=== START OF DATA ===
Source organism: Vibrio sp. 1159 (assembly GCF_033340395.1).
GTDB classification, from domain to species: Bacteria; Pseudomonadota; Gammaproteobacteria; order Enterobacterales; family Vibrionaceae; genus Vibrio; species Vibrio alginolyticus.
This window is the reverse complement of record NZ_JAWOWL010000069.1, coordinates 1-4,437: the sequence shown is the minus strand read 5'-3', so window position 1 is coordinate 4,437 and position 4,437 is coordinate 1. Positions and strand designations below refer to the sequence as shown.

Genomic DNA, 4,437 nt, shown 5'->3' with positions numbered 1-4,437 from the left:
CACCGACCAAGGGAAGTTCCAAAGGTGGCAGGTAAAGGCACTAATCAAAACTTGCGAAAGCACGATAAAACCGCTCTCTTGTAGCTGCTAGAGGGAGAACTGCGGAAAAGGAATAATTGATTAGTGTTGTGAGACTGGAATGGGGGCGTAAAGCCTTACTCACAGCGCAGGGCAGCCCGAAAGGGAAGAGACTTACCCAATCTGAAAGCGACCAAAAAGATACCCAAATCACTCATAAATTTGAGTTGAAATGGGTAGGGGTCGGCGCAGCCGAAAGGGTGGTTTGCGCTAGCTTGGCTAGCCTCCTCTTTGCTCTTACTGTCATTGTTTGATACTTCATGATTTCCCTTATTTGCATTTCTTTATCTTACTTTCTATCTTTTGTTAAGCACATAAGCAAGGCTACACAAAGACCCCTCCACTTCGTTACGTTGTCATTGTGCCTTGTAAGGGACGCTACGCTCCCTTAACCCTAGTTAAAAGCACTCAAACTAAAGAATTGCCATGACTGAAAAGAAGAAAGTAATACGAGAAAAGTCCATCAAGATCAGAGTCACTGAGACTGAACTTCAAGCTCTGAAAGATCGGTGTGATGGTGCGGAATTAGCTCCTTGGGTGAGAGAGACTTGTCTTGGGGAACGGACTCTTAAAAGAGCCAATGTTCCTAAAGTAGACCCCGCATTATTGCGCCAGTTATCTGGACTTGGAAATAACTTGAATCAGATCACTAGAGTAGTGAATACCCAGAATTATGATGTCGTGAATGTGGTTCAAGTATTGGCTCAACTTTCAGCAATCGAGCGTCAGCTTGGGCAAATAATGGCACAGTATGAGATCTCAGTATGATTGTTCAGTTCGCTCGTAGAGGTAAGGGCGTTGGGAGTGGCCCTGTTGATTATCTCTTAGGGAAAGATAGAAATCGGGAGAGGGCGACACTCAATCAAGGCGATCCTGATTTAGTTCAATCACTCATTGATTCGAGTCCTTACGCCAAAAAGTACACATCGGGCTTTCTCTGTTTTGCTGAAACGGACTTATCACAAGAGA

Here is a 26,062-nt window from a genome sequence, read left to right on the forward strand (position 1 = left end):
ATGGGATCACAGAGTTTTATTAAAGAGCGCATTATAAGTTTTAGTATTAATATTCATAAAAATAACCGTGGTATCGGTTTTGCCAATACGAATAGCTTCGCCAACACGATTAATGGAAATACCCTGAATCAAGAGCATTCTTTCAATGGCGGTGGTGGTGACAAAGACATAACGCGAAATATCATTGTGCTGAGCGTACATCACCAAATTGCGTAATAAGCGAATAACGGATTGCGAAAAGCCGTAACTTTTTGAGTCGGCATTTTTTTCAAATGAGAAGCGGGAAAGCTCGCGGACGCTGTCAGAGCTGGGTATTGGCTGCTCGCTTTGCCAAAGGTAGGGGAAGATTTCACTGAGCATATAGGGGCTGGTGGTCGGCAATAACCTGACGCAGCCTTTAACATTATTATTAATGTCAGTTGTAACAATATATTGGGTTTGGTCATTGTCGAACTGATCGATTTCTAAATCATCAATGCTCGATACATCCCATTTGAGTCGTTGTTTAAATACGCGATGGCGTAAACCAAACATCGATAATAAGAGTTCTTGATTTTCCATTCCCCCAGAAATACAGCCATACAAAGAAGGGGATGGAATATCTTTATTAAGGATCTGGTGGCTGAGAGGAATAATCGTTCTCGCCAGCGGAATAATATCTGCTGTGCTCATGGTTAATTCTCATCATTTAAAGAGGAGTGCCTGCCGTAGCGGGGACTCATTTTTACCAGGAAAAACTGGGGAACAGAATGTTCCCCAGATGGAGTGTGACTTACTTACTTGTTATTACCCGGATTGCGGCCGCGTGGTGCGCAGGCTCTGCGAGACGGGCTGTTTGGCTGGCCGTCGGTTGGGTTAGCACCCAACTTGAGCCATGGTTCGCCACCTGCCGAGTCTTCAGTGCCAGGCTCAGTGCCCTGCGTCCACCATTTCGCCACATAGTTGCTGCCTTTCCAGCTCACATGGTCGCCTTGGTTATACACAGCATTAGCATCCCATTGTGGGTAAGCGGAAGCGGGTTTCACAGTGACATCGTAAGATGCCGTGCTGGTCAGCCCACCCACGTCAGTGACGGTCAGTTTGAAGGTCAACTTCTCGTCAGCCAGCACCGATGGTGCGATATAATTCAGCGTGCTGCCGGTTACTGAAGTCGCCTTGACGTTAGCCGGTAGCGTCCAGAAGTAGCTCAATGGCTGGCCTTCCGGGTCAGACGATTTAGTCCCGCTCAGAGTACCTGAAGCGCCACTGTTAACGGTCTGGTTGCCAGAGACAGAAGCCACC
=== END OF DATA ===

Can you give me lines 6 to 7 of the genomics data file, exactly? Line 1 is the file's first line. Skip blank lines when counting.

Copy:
Here is a 26,062-nt window from a genome sequence, read left to right on the forward strand (position 1 = left end):
ATGGGATCACAGAGTTTTATTAAAGAGCGCATTATAAGTTTTAGTATTAATATTCATAAAAATAACCGTGGTATCGGTTTTGCCAATACGAATAGCTTCGCCAACACGATTAATGGAAATACCCTGAATCAAGAGCATTCTTTCAATGGCGGTGGTGGTGACAAAGACATAACGCGAAATATCATTGTGCTGAGCGTACATCACCAAATTGCGTAATAAGCGAATAACGGATTGCGAAAAGCCGTAACTTTTTGAGTCGGCATTTTTTTCAAATGAGAAGCGGGAAAGCTCGCGGACGCTGTCAGAGCTGGGTATTGGCTGCTCGCTTTGCCAAAGGTAGGGGAAGATTTCACTGAGCATATAGGGGCTGGTGGTCGGCAATAACCTGACGCAGCCTTTAACATTATTATTAATGTCAGTTGTAACAATATATTGGGTTTGGTCATTGTCGAACTGATCGATTTCTAAATCATCAATGCTCGATACATCCCATTTGAGTCGTTGTTTAAATACGCGATGGCGTAAACCAAACATCGATAATAAGAGTTCTTGATTTTCCATTCCCCCAGAAATACAGCCATACAAAGAAGGGGATGGAATATCTTTATTAAGGATCTGGTGGCTGAGAGGAATAATCGTTCTCGCCAGCGGAATAATATCTGCTGTGCTCATGGTTAATTCTCATCATTTAAAGAGGAGTGCCTGCCGTAGCGGGGACTCATTTTTACCAGGAAAAACTGGGGAACAGAATGTTCCCCAGATGGAGTGTGACTTACTTACTTGTTATTACCCGGATTGCGGCCGCGTGGTGCGCAGGCTCTGCGAGACGGGCTGTTTGGCTGGCCGTCGGTTGGGTTAGCACCCAACTTGAGCCATGGTTCGCCACCTGCCGAGTCTTCAGTGCCAGGCTCAGTGCCCTGCGTCCACCATTTCGCCACATAGTTGCTGCCTTTCCAGCTCACATGGTCGCCTTGGTTATACACAGCATTAGCATCCCATTGTGGGTAAGCGGAAGCGGGTTTCACAGTGACATCGTAAGATGCCGTGCTGGTCAGCCCACCCACGTCAGTGACGGTCAGTTTGAAGGTCAACTTCTCGTCAGCCAGCACCGATGGTGCGATATAATTCAGCGTGCTGCCGGTTACTGAAGTCGCCTTGACGTTAGCCGGTAGCGTCCAGAAGTAGCTCAATGGCTGGCCTTCCGGGTCAGACGATTTAGTCCCGCTCAGAGTACCTGAAGCGCCACTGTTAACGGTCTGGTTGCCAGAGACAGAAGCCACC